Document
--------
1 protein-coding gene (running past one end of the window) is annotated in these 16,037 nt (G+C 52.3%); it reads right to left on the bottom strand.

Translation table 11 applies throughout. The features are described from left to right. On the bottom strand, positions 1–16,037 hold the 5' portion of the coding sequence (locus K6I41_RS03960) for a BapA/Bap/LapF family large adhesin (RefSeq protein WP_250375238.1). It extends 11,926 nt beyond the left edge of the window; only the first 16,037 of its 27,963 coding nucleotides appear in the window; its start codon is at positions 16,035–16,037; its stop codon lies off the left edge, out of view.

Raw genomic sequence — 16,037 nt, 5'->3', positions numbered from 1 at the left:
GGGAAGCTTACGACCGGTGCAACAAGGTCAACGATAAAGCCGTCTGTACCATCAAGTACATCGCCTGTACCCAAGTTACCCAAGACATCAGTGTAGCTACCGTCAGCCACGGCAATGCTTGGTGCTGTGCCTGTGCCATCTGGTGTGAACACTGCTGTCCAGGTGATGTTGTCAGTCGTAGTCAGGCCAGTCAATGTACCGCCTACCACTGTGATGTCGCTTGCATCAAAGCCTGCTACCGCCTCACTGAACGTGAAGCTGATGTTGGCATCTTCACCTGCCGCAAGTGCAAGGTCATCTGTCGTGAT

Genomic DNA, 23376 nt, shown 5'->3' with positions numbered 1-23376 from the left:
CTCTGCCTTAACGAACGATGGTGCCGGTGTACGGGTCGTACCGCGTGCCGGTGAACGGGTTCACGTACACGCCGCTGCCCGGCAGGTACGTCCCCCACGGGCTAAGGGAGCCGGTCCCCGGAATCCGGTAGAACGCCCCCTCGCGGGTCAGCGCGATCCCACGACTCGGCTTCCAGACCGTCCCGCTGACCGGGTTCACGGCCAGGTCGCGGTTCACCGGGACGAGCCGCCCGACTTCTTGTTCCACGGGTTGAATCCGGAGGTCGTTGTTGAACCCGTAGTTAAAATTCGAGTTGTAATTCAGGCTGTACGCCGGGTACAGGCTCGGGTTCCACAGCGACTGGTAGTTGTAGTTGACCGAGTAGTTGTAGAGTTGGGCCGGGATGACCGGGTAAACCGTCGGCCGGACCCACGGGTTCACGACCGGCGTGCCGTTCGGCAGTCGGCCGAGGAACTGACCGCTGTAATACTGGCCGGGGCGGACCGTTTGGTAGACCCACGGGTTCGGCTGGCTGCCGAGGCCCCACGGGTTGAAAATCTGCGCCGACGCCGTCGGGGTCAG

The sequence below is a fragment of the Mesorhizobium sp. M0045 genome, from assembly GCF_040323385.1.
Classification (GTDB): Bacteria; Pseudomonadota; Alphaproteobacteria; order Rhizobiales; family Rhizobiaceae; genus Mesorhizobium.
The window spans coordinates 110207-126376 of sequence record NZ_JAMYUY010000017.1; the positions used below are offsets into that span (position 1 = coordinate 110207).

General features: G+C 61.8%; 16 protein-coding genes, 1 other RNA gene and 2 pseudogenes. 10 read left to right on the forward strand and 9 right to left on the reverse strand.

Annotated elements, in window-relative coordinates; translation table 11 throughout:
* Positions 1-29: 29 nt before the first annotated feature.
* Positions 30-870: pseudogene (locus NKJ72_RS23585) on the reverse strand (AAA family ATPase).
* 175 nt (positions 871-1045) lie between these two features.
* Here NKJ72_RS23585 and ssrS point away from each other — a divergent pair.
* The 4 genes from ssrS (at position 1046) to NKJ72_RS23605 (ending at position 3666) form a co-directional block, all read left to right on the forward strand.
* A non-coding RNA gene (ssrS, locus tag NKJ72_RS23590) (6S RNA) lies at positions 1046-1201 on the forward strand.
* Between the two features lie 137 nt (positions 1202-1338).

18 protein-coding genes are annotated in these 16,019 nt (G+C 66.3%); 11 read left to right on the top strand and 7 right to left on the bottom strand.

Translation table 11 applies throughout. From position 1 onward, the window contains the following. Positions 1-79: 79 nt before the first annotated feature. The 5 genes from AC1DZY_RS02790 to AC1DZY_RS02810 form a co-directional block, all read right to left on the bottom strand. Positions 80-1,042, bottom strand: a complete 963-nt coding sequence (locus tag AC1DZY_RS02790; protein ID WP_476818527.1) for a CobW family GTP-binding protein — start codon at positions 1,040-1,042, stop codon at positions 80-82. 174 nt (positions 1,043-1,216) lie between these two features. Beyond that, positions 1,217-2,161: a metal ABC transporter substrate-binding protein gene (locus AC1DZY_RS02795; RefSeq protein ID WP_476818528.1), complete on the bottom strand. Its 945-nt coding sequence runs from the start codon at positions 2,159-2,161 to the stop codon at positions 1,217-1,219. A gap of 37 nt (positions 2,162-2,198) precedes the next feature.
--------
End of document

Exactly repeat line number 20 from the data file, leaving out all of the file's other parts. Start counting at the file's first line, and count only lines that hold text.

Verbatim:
Translation table 11 applies throughout. From position 1 onward, the window contains the following. Positions 1-79: 79 nt before the first annotated feature. The 5 genes from AC1DZY_RS02790 to AC1DZY_RS02810 form a co-directional block, all read right to left on the bottom strand. Positions 80-1,042, bottom strand: a complete 963-nt coding sequence (locus tag AC1DZY_RS02790; protein ID WP_476818527.1) for a CobW family GTP-binding protein — start codon at positions 1,040-1,042, stop codon at positions 80-82. 174 nt (positions 1,043-1,216) lie between these two features. Beyond that, positions 1,217-2,161: a metal ABC transporter substrate-binding protein gene (locus AC1DZY_RS02795; RefSeq protein ID WP_476818528.1), complete on the bottom strand. Its 945-nt coding sequence runs from the start codon at positions 2,159-2,161 to the stop codon at positions 1,217-1,219. A gap of 37 nt (positions 2,162-2,198) precedes the next feature.